The Northwest Atlantic Marine Ecoregional Assessment, designed by The Nature Conservancy, is a marine spatial planning process which strives for an integrated management approach to marine conservation design. As ecosystem based management gains momentum, non-governmental organizations and federal agencies have realized the need to consider socio-economic objectives for and impacts of management plans and conservation strategies on coastal and marine-related communities.
This report reviews the application of three methods for the integration of socio-economics in marine conservation planning: market and non-market economic valuation and social impact assessment. Market and non-market economic valuation can be used by marine managers to make informed decisions on conservation alternatives while social impact assessments evaluate the social consequences of specific conservation or management actions. Each of these methods can be represented in a geographic information system (GIS) and integrated with biophysical data in marine spatial planning processes. This report shows how market and non-market economic values and local ecological knowledge can be mapped both onshore and offshore and be used in designing marine conservation strategies.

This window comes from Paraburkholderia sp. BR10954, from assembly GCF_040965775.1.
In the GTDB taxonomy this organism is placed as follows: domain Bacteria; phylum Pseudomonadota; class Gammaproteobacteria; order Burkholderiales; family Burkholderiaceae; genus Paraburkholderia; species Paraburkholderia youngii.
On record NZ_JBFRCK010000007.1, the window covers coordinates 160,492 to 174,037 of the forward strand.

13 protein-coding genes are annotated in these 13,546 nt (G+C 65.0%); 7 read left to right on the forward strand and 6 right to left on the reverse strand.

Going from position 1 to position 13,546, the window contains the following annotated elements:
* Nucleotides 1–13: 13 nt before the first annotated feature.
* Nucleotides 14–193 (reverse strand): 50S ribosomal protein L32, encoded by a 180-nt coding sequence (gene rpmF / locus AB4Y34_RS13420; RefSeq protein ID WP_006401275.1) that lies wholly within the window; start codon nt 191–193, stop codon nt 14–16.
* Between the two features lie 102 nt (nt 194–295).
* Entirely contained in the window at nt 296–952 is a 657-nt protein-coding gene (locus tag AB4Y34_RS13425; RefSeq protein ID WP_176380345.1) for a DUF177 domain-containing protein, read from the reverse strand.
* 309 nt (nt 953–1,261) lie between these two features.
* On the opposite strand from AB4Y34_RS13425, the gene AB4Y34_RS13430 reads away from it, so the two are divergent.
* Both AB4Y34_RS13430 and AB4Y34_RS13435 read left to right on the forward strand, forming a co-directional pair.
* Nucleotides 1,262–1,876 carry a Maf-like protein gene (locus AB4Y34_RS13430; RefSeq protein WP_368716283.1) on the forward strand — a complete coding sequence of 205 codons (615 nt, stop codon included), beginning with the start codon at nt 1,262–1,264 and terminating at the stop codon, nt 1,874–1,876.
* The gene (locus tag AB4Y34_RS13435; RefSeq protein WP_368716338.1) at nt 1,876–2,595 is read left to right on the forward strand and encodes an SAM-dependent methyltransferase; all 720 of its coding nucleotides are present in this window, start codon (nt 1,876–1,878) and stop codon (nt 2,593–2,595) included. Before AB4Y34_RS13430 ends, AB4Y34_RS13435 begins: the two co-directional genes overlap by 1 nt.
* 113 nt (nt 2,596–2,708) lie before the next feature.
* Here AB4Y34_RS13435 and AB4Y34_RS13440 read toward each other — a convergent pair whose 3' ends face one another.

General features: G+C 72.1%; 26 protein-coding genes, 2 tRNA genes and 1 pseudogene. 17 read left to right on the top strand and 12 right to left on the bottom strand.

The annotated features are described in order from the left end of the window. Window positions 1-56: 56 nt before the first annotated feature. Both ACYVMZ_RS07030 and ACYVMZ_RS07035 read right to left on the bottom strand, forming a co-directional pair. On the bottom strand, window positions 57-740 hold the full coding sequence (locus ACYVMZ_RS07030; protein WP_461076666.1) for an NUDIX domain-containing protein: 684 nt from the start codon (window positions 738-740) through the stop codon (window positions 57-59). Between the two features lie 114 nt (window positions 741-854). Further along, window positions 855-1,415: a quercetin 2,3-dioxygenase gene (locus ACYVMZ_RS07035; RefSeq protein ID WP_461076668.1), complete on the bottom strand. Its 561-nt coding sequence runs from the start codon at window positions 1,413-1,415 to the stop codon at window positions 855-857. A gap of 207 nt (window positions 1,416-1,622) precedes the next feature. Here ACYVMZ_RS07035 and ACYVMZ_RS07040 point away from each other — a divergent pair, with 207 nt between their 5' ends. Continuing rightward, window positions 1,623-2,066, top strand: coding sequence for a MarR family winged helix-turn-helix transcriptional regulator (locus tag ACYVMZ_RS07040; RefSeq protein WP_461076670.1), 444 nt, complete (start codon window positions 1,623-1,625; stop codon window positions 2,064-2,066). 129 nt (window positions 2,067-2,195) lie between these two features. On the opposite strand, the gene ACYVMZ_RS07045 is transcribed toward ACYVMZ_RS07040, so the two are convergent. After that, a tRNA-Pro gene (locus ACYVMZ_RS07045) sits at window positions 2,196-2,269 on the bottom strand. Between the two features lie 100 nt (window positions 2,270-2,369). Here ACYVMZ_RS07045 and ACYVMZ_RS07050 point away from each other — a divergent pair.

The findings presented here demonstrate that although there are defined methods for socio-economic analysis and some techniques for integrating socio-economics into marine spatial planning, marine conservation planners are not applying them when making management decisions. This report is a guide for conservation organizations and marine managers on how to set biophysical and socio-economic objectives and use clearly defined methods to incorporate social science into marine conservation and spatial planning.